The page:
**Blog Tour** Dead To Me by Stephen Edger @StephenEdger @Bookouture 

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Today I’m thrilled to be one of the two stops on the Dead To Me by Stephen Edger blog tour, you can read my partner in crime (excuse the rubbish pun) Amy’s review over at http://novelgossip.com. Stephen Edger has been on my #ToRead authors for a while now so when I was asked to take part in the blog tour for Dead To Me I literally jumped at the chance.

Dead To Me is published by one of my favourite publishers on the planet Bookouture and they never fail to amaze me with their fabulous books, authors and covers and Dead To Me is a worthy addition to the Bookouture family along with Stephen Edger of course! You don’t even have to wait to get a copy of this thrilling read as it’s already been published, but before you pop over to Amazon and click the “buy” button you may like to read my review first or maybe not 😂

Book description

How do you catch a killer who knows your every move?

The woman lay flat on the table, her face to one side, her wrists bound with thick tape. Deep scratches marked the wood beneath her fingers, now resting cold and still…

When a woman’s body is found in an abandoned bar near the Southampton docks, Detective Kate Matthews is called in to lead the investigation. She must solve this case to prove she is coping with the death of a close colleague.

Kate knows a pile of ripped up newspaper cuttings discovered at the victim’s house must be a piece of the puzzle, but her team keep hitting dead-ends… Until she finds a disturbing clue that convinces her of three things: The murder is linked to the body of a man found hanging in a warehouse, she is on the hunt for a calculated serial killer, and the killer is watching her every move.

Kate realises there will be another victim soon, and that her own life is in grave danger, but no one else believes her theory. Can she find and stop the most twisted killer of her career, before another life is lost?

An absolutely NAIL-BITING thriller that will keep you guessing to the very last page. Perfect for fans of Robert Dugoni, James Patterson and MJ Arlidge.

 

IMG_2357Dead To Me  is the first book in a new crime series featuring Detective Kate Matthews, I throughly enjoyed reading this book although for some reason I did expect it to be darker and possibly far more gruesome. I’m not sure if that’s because most of the books I read from Bookouture veer towards the darker side of crime, but although there were a couple of fairly grim scenes there werent any truly shocking scenes, so if you dislike to much “gruesome” in your crime thrillers I may have found just the book for you. Dead To Me has a compelling plot, with plenty of twists and turns, a MUST in a crime book.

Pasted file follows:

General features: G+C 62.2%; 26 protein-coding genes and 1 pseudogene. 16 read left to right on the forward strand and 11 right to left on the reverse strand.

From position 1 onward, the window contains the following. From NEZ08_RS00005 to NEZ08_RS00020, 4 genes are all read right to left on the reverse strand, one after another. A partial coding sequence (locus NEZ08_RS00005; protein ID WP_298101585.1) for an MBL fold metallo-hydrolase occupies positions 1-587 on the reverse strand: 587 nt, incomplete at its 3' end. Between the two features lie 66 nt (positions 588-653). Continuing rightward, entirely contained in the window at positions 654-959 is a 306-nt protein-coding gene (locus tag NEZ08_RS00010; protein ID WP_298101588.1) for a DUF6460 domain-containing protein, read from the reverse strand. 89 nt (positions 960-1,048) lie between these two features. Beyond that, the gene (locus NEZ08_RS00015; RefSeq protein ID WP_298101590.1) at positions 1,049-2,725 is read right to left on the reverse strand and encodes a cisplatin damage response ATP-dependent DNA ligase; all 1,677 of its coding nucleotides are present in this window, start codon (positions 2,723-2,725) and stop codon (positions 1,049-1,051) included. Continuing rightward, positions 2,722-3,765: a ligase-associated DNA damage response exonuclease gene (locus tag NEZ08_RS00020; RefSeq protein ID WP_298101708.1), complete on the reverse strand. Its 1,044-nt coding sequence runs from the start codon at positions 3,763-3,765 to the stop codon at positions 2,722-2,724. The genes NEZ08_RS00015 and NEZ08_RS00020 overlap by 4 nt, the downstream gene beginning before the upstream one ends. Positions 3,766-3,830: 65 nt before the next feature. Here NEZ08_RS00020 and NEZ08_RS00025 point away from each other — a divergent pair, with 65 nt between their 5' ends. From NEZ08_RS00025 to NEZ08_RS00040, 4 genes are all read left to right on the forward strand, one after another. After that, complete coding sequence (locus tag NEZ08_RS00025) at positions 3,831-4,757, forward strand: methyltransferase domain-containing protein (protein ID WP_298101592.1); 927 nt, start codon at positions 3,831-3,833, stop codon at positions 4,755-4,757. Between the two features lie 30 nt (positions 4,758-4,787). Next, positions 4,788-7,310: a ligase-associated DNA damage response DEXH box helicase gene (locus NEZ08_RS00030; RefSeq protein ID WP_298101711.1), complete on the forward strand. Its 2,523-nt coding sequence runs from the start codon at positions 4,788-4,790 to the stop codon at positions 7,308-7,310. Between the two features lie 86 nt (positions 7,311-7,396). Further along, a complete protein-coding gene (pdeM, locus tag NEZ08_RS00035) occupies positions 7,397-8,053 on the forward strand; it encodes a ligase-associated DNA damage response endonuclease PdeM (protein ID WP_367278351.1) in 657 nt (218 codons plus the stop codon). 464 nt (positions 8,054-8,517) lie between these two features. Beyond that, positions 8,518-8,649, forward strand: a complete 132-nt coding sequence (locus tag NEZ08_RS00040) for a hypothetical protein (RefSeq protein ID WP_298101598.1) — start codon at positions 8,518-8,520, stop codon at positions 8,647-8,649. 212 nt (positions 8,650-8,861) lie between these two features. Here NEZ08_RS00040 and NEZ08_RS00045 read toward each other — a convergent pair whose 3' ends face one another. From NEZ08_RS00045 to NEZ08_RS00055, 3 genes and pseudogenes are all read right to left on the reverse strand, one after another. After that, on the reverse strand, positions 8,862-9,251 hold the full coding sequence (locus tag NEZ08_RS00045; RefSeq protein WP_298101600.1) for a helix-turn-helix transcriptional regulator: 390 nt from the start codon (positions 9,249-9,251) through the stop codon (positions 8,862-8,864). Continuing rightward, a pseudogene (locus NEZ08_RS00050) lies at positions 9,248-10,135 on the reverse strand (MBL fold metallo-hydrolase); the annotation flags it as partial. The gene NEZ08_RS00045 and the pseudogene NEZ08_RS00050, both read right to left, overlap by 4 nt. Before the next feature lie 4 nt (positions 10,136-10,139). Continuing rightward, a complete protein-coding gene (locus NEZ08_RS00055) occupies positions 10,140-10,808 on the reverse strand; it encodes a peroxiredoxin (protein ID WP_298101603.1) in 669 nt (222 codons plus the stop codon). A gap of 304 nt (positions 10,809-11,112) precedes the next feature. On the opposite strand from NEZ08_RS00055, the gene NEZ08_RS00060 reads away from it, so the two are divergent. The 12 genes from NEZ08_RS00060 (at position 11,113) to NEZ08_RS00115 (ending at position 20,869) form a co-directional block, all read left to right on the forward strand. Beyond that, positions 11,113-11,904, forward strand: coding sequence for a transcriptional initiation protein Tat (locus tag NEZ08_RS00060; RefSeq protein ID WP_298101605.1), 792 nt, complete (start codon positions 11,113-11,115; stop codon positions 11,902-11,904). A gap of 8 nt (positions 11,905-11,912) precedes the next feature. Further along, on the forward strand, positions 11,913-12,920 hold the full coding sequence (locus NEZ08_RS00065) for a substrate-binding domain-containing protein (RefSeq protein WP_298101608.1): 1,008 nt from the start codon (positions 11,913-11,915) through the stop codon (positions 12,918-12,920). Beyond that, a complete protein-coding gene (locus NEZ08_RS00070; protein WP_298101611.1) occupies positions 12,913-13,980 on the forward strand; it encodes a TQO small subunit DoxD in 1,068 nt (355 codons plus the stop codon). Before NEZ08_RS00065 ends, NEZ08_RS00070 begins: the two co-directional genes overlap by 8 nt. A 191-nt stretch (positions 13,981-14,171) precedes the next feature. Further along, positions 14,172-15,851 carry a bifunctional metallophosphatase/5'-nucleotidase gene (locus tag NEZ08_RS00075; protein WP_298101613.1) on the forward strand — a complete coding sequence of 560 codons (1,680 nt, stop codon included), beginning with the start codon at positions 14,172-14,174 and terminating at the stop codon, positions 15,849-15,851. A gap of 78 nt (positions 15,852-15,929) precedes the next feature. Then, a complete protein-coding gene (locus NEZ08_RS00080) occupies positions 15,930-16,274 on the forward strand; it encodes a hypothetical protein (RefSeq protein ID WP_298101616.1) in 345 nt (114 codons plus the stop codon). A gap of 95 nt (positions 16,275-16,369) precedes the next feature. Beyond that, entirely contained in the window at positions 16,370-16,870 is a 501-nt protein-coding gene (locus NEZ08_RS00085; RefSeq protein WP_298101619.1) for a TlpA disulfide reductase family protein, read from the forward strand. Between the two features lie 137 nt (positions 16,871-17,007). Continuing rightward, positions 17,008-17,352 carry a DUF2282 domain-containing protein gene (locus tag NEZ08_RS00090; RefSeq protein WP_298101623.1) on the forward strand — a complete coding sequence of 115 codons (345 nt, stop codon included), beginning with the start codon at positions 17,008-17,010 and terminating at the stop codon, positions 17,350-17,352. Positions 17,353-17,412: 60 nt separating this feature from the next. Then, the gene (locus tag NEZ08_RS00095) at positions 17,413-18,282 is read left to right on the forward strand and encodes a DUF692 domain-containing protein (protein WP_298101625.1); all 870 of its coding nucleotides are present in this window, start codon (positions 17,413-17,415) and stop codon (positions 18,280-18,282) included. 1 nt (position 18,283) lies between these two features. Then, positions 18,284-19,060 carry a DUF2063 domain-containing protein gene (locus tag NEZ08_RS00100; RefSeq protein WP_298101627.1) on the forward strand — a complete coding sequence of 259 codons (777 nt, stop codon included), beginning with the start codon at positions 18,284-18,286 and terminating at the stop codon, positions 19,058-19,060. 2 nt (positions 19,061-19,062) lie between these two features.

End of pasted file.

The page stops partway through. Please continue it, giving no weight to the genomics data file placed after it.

When a torso turns up in a burned down warehouse Detective Kate Matthews is assigned the case, but it’s not long before she releases someone is watching her and taunting her, invading both her home and personal life, what follows is a suspense filled read. Stephen Edger has written a well plotted story that’s keeps the reader guessing right up until the last couple of “heart in your mouth” chapters. The author does a brilliant job in keeping the Serial Killers identity hidden, I thought I had the killer “sussed” about halfway through, but I got it spectacularly wrong I’m glad to say, I love it when an author misdirects you at every turn as it helps to maintain the tension.

Detective Kate Matthews now here’s an interesting but very flawed character, I’m sure many readers will struggle to “gel” with her, to be fair she doesn’t have very many likeable qualities, here’s a woman who abandoned her child to put her career first, although on the plus side she’s driven, feisty and reckless, that said I’m intrigued to see how Kate will develop as the series progresses. I think the author has taken a bold step in producing a character that has so many flaws, but it works as Kate’s a character I certainly won’t forget in a hurry, the author proves to me you don’t have to feel a measure of affinity towards a character to still enjoy a book.

Dead To Me is a promising start to a new crime series, it certainly made for an exciting and intensely twisted read. I’m sure crime thriller lovers who don’t like their books to be too dark or gruesome will really enjoy this one. Personally I found it a refreshing change to read a crime thriller that didn’t add gruesome scenes just for the shock value. I think the author has written a book that promises to be the first in a great crime series and I would happily pick up the next book in the series by the very talented Stephen Edger.